me much; he just let me sit there. And after a while I realized that this was
his--you know, he was going to do this again, you know, for another hour, so
I'd just look around and I'd talk to other people. And I'd go on my merry
way. And, you know, I'd read the newspaper occasionally. And after a while
he might bring the script and we'd start working on the script and we'd do the
lines over and over and over again. And having been a child actor, of course,
I knew my lines, so now I was really bored, because I'd have to do these lines
over and over again with this adult.
And then by the end of our meetings, he would throw improvisation in, and that
was, I think, a really good lesson, because I suddenly learned that
improvisation was about knowing the text so well that you could deviate from
it in a meaningful way, as if you had been living this conversation, and
always find your way back to the text. And I think that's a lesson that most
young actors don't really get.
GROSS: Do you think that he took you to divey coffee shops, as you described
them, because he thought maybe you'd see characters like the character you
Ms. FOSTER: You know, I think it was just his way of getting me to feel
comfortable with him. And I don't think he really knew what he had in mind.
You know, Robert De Niro then and Robert De Niro now are two very different
guys. Then he was a guy who made one film every two years or three years; he
immersed himself in the character. He barely ever slept when he was doing
"Taxi Driver." He was a mess. I mean, he was living the character of Travis
Bickle, and so his method, in some ways, was just to live in that place and to
try and drag me into it.
GROSS: Did Martin Scorsese give you any advice about your character or about
working with the actors in the film?
Ms. FOSTER: Well, he brought in a girl that he had met that had had similar
circumstances; you know, a very thin, very young girl who had some of the
mannerisms that he wanted me to copy, and he kind of pointed them out to me.
And that's pretty much all he did. And then he did a lot of takes at that
time. He shot a lot of film and did a lot of takes. And I remember--the one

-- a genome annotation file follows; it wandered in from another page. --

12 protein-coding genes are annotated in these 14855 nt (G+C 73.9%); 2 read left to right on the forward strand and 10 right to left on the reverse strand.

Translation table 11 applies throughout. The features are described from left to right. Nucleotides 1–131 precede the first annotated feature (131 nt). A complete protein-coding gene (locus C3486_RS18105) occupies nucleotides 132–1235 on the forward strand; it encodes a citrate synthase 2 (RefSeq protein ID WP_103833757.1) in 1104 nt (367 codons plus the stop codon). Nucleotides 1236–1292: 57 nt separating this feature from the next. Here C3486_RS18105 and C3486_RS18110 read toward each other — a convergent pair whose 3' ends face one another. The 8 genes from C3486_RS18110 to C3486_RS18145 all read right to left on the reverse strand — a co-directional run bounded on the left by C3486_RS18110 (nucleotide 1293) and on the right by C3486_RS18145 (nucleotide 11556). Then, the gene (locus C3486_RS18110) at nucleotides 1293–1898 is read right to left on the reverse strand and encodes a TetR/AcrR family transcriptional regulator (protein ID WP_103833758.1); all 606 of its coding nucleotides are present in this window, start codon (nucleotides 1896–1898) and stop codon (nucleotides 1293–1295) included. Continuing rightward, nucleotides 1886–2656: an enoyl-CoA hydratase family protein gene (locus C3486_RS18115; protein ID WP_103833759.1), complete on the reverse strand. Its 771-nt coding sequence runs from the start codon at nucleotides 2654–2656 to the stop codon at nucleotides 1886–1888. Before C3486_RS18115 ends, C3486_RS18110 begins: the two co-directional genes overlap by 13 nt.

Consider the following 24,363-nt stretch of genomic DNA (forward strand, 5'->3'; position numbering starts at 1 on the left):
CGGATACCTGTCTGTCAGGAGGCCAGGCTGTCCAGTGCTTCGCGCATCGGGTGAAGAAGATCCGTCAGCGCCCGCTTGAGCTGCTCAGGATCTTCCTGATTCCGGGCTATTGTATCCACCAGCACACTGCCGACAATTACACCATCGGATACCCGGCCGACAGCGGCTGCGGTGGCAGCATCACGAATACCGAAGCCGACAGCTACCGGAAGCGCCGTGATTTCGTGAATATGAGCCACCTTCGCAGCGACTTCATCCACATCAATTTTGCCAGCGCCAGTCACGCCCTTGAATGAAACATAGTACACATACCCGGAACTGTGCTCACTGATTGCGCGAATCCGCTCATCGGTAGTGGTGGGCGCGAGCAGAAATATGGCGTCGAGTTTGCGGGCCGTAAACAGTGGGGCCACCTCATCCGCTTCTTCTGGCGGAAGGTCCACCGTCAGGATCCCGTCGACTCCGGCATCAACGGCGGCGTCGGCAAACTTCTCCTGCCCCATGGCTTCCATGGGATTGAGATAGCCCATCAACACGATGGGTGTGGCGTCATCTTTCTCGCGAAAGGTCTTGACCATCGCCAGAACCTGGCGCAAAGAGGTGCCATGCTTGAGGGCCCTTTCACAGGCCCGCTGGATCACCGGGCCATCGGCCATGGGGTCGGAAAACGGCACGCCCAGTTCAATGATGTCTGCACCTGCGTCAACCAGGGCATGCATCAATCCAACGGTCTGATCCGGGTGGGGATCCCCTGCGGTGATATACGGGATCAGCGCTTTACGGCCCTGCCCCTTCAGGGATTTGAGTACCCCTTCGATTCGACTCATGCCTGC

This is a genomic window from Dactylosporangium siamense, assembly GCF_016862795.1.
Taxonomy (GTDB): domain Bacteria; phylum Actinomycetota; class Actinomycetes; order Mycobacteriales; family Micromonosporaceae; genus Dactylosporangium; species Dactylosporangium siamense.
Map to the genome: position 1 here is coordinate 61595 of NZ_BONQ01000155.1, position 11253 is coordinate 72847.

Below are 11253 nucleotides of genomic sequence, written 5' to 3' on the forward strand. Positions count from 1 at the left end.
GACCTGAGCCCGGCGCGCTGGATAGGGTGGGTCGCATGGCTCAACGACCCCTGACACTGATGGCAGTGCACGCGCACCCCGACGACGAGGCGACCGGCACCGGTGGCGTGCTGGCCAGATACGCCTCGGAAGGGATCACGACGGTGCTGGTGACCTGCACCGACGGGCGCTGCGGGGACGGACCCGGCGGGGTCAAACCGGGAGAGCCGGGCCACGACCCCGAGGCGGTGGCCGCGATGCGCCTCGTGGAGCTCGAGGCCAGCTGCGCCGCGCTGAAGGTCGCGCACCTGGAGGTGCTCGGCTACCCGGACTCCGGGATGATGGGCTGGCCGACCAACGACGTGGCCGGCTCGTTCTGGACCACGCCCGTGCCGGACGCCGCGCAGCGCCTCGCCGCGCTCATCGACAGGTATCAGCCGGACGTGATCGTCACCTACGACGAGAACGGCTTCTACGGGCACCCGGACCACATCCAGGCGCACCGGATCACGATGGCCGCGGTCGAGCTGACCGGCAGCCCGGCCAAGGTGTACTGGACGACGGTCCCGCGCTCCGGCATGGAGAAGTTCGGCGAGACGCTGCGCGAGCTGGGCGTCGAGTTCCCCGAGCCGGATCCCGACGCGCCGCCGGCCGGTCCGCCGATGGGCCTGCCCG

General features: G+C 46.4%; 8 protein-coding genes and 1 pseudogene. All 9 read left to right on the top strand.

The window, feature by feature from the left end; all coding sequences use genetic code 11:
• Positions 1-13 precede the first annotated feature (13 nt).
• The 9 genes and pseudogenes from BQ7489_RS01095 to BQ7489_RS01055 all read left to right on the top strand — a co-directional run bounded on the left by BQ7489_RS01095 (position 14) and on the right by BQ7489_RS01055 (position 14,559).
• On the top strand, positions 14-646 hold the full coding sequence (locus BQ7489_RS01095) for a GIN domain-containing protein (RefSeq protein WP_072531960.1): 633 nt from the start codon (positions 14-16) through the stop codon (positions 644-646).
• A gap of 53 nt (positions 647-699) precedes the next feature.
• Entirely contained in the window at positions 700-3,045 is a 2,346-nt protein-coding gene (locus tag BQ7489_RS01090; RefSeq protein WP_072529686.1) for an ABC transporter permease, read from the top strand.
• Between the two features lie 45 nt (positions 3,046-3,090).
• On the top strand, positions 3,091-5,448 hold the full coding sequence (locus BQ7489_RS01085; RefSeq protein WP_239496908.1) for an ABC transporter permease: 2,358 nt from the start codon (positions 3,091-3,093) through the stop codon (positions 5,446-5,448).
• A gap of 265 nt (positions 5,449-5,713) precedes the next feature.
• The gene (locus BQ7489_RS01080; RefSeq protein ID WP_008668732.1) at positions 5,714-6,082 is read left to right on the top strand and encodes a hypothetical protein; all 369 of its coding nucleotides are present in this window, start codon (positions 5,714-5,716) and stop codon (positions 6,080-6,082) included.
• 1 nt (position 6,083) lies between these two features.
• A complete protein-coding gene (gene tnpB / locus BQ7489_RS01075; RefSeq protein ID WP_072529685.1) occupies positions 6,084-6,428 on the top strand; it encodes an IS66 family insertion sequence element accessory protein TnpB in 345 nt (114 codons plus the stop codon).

thing that I remember about him that I think is the most inspiring to me as a
director is that he used to sit behind the camera--of course, back then when
there were no video monitors that directors could hide behind, he'd sit behind
the camera and sometimes we'd do--I don't know--30 takes, 40 takes, but every
take he would laugh, he would giggle and have to hold his mouth shut so that
he wouldn't make noise. And not just the first or the second take, but every
take. He actually enjoyed the performances so much that it was almost as if
he was inside the actors' faces.
GROSS: Jodie Foster is my guest.
One of your most popular films is "Silence of the Lambs," in which you play an
FBI agent on the trail of a serial killer. No problems with that film in
terms of the violence in it, or I'm just wondering if it was, like, creepy for
you to deal with that kind of material after the whole Hinckley affair?
Ms. FOSTER: Well, I love "Silence of the Lambs," and certainly, I loved the
book. And it was something that I pursued actively, because I did feel that
the perspective in the movie, the point of view of the film, was from the
point of view of a young person who believed that her destiny was to save
people, and that is the point of the view of the camera of that movie. A very
different point of view than, of course, being the cannibal or the serial